Here's the path the health bill could take in the Senate

Fresh off his health care victory in the House, President Donald Trump says he's optimistic that the bill will successfully pass in the Senate as well.

"They're going to have to come up with a bill that meets this 50-vote threshold by pleasing camps that are arguably even more polarized than Republicans in the House of Representative", Hayes said. The Congressional Budget Office, the non-partisan government analysis agency, estimated as many as 24 million under a previous version of the bill.

The AHCA is also poised to defund Planned Parenthood, a major provider of female health services throughout the country, and remove requirements for health care insurers to provide pregnancy, maternity and newborn care. They've already put together a group to work on making revisions and say they're determined to get it done right, not quickly.

"I think we'll get it through". "The Republicans are very united like seldom before". "And if it takes a Democrat to go in and do it for them for a while, I'll explain what's in this bill".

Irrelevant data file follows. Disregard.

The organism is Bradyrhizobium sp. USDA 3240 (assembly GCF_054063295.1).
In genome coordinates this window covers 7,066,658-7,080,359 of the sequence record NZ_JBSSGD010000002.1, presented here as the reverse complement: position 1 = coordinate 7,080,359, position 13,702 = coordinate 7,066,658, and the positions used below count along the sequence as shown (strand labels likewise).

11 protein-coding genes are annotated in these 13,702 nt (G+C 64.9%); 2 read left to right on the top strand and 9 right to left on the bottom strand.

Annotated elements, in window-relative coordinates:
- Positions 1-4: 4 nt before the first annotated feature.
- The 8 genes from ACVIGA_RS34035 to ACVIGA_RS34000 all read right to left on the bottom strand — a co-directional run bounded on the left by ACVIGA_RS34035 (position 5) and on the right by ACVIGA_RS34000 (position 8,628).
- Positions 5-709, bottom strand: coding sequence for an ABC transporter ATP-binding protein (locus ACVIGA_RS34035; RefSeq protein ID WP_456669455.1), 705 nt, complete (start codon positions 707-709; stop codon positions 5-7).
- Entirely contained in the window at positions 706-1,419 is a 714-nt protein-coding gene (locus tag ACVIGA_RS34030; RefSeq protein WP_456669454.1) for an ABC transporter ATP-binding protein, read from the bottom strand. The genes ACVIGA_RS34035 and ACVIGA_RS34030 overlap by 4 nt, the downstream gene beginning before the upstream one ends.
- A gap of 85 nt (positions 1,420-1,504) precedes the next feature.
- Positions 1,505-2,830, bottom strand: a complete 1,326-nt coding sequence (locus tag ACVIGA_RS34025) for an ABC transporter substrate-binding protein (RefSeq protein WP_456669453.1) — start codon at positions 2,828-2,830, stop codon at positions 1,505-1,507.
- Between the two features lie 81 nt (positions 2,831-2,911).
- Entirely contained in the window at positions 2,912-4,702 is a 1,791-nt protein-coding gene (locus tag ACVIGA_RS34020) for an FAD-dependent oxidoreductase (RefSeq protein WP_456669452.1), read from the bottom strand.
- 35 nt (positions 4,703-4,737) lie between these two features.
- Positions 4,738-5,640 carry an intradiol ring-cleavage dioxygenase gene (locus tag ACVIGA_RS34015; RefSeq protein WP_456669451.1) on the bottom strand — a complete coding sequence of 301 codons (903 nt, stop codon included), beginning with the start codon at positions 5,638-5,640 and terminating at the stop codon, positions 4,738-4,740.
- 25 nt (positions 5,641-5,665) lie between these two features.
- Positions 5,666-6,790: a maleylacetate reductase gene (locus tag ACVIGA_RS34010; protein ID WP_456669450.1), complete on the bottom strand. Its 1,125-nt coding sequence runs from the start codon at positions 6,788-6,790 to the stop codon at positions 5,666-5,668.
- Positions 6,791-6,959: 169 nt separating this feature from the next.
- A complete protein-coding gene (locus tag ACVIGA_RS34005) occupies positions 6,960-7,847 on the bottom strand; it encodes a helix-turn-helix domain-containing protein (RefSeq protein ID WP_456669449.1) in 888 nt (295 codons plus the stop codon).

"If the coverage [offered under the bill] is unaffordable, that doesn't do any good for a child who has juvenile diabetes", she said.

New photo of Princess Charlotte released ahead of birthday
Kate herself took this photo of Charlotte at their family home in Anmer Hall, in Norfolk. She's going to be a bridesmaid for her aunt, Pippa Middleton, at her May 20 wedding.

But some local leaders believe the health overhaul could be devastating. That CBO score was published on March 13 - almost two months ago.

They accuse Republicans of seeking tax cuts for the rich, partly paid for by cutting health benefits.

The House has been working on a bill to repeal and replace the ACA, and throughout the process, I have been adamant that the replacement plan needs to ensure people with pre-existing conditions have access to affordable health insurance.

This bill, which President Trump supports, will make health insurance more affordable across the board, allow states to better manage their unsustainable Medicaid programs, and repeal job-killing taxes and regulations, while still protecting people with pre-existing conditions. For example, someone with asthma would experience a premium surcharge of $4,340, while someone who suffers from diabetes would face a $5,600-per-year increase.

Indeed Democrats seemed practically giddy as the vote closed on the House floor, jeering at Republicans with chants of "nah, nah, nah, nah, hey, hey, goodbye" - an echo of how protesters serenaded Democrats seven years ago when they passed Obama's bill.

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